TAUNGGYI, Myanmar: The skies of central Myanmar were set ablaze this week with the beginning of the Taunggyi fire balloon festival, one of the most beautiful and dangerous celebrations in Asia.
Brightly colored balloons with hundreds of homemade fireworks woven into their frames were sent soaring into the night sky, showering down cascades of sparks onto adoring crowds.
The explosive-laden balloons regularly crash to the ground, causing panic below, but visitors say the sight is worth the risks.
“I’m very happy and also afraid,” 22-year-old Maung Maung Myint, who travelled to the capital of Shan state from Mandalay, told Agence France-Presse on Friday night.
“It’s scary when the fireworks fly right at me,” he added.
The November celebration has become a highlight of the annual Tazaungdaing festival of light that marks the end of Myanmar’s rainy season.
While the tradition is rooted in Buddhism, the hot air balloon contest itself was started by British colonialists in the late 19th century.
Visitors from around the world flock to see the extraordinary explosions of light and color, which police predicted would draw up to 50,000 visitors a day this year.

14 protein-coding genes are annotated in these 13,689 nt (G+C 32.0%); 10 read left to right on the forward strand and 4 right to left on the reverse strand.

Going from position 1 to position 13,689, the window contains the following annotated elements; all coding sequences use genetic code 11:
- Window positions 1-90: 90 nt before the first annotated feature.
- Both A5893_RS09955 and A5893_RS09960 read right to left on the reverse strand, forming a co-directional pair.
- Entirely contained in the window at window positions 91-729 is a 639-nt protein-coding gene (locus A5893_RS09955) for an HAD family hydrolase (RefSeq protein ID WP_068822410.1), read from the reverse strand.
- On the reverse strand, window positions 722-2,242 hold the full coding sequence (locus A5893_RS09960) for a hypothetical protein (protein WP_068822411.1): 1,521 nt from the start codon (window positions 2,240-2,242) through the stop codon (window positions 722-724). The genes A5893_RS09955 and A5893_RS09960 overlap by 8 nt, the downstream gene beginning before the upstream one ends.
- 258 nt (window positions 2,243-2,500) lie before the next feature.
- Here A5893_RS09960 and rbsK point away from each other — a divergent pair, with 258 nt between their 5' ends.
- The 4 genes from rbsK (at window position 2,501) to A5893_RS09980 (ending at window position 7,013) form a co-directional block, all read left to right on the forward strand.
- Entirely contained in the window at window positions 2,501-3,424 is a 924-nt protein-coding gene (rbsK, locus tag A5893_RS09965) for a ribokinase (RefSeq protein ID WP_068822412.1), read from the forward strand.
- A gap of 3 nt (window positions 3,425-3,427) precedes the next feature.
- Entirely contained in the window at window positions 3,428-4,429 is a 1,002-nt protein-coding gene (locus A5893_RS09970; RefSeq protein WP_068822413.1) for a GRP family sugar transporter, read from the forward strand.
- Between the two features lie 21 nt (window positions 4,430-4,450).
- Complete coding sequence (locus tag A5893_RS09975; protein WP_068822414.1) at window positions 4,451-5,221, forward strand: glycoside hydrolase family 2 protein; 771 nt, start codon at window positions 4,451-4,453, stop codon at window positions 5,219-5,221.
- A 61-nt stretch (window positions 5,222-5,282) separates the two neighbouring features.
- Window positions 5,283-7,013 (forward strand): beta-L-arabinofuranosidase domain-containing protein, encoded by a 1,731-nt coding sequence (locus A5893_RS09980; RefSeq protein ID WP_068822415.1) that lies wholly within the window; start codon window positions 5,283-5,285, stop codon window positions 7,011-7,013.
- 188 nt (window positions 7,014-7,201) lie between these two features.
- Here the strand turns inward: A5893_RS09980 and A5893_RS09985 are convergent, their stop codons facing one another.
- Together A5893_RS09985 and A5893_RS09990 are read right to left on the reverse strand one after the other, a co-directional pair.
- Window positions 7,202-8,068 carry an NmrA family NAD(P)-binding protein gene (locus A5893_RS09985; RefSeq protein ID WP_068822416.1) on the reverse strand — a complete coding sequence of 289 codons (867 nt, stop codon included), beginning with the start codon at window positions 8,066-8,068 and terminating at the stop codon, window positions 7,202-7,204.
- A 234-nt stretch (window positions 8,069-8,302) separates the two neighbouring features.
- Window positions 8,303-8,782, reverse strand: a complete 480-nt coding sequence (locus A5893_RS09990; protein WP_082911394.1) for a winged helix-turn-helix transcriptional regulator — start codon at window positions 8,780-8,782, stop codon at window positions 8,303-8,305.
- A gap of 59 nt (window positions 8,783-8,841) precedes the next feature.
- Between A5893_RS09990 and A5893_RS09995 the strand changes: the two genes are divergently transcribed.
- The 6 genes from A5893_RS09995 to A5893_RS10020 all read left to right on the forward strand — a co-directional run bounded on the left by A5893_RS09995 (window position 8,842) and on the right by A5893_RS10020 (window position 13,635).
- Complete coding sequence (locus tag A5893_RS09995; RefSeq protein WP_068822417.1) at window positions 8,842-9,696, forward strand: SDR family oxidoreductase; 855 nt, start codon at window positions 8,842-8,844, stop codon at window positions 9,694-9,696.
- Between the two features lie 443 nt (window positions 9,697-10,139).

“I’ve never seen so many people. It’s absolutely crazy, but everyone is having a good time,” said Mark Boyd, 41, from Britain’s Isle of Man.
“It wouldn’t be allowed in my country. They were dangerous but it was great.”
The huge crowds, lack of safety precautions and homemade fireworks have proved deadly in the past.
In 2014, three people were killed when a balloon crashed onto spectators below. A young child also died when a balloon was blown into the family’s tent.
And it is not only balloons that set pulses racing. Visitors can also witness more death-defying feats on a human-powered ferris wheel at the festival’s fairground.
Workers scamper across the 50-foot high rickety structure like spider monkeys, using their body weight to send it spinning around at extraordinary speed.
Some dangle from the bars as the ride hurtles toward the ground, while others swing between the bars upside down as the wheel turns.
But for the balloon makers, who see months of painstaking work disappear in minutes, the competition is serious business as they battle to create the most brilliant spectacle of light.
“Before last year I had won every time. Even so I have never got less than third,” said Thaw Thar Win, who led a group of balloon makers.
“It’s not difficult because I am working with a team.”